LP: Again in your chapter on the NHS, you say, ‘the highest rank in the medical profession, the consultants, typically gave much of their time and effort for free. Being a doctor then was a vocation as well as a profession. It was normal to see patients for free in hospital and to see private patients at another time of day. The private patients provided the incomes of the consultants.’ Today we have a very different profession. No doubt there are many, many doctors that value the vocational aspect of their profession – but this generation of junior doctors do not seem to hold this view?

JB: People are complex. I am sure that many young doctors think of themselves as having a vocation and that they care about their patients. But I guess they feel that they have, in a sense, outsourced some of their charitable feelings to the system. They feel the NHS cares for the poor so they do not need to do it so much themselves. This is a big contrast to the pre-NHS days when it was clear and explicit that often doctors were giving their time absolutely for free. There is no folk memory of this. Get the DVD of a Cary Grant film, The Amazing Adventure, for just a hint of what a vocation really meant before the NHS.

LP: If I recall correctly, you talk about reform through failure, or collapse of the NHS. Is this what we are seeing now?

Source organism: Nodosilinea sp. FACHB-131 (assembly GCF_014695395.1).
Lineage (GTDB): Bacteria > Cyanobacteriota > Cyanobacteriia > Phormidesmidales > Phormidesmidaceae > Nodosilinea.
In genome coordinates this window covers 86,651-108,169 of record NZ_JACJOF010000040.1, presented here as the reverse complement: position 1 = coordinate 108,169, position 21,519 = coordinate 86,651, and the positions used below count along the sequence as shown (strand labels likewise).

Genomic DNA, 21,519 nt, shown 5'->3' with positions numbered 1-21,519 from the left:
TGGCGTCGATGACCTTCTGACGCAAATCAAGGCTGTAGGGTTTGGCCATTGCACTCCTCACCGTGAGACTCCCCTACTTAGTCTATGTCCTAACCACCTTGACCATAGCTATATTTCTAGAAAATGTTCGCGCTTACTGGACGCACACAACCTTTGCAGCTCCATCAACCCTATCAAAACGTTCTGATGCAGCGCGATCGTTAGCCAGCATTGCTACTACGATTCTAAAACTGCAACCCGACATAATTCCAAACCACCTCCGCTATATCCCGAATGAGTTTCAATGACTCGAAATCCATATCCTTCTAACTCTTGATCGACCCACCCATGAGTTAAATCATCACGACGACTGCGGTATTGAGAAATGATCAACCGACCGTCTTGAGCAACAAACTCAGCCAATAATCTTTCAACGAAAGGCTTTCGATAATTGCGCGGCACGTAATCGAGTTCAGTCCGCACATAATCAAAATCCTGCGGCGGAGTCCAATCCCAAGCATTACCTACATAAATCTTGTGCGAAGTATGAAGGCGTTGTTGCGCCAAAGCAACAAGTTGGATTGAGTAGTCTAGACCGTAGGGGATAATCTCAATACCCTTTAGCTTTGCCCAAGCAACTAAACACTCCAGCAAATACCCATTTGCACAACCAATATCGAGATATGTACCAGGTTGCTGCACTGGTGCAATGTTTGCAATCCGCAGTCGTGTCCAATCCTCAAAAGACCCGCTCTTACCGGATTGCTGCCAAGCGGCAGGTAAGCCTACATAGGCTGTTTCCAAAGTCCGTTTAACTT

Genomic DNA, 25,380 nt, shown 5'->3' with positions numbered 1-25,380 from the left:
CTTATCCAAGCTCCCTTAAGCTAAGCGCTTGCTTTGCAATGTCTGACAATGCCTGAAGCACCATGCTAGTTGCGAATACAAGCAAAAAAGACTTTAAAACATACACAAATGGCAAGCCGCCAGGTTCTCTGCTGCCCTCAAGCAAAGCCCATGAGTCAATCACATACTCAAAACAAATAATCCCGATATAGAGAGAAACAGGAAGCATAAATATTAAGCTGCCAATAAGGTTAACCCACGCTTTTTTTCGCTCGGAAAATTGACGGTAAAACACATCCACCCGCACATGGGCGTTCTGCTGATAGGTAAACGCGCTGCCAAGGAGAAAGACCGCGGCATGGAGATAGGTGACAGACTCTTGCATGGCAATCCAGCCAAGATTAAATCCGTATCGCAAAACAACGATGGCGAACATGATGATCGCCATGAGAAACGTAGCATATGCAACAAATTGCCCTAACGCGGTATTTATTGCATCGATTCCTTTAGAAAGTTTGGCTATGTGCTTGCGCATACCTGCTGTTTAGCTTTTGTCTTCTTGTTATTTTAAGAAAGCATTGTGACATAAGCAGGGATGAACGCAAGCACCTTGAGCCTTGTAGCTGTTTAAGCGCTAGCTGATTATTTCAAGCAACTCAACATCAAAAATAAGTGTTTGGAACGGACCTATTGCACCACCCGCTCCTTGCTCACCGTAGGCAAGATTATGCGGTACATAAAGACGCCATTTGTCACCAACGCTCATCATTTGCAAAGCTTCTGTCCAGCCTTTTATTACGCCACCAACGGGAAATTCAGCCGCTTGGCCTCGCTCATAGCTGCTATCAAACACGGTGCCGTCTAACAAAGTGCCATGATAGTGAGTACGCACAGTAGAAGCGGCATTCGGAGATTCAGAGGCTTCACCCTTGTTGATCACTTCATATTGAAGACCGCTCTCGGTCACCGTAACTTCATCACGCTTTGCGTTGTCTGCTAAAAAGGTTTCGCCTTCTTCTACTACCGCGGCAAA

JB:I think we have been seeing the slow-motion collapse of support for the NHS for the last two decades and more. It is not obvious on the surface. The BBC assumes – and those in public life generally talk as if – everyone still loves and believes in it. But I detect a hollowing out in support. I did a Radio 4 programme in which I called for the NHS to be abolished. The producers were amazed when most people who called in supported my position.

People used to say that the NHS was “the envy of the world”. Nobody says that now. We all know it is not true.

A series of events has eroded true belief in the system: the waiting for treatment; the five-year survival rates for cancer, which show how bad the NHS is compared to other countries; the delay in getting the latest drugs here in Britain; the closure of local hospitals; the appalling treatment of elderly people at Mid Staffs and now the junior doctors’ strikes.

At this moment, it is like Russia in the 1970s or 80s. People who are well informed say to each other quietly – not publicly – that the NHS is a bad system and needs radical change. I believe that gradually more people will say this publicly and then, at an unpredictable moment, the process of bringing about real change will begin.

The question then will be: what system should we move to? That is the question which led me to research and write The Welfare of Nations. For the chapter on healthcare, I travel across the world to try to find the best – or least bad – healthcare system.

The Netherlands has managed to revolutionise its healthcare system, going away from a system that bore similarities to the NHS. If the Dutch can do it, I hope and believe we can, too.


James Bartholomew’s second book, The Welfare of Nations, compares welfare states around the world to find the most successful ways of running a welfare state. It was listed by The Sunday Times as one of the five best political books of 2015. It is available on Amazon.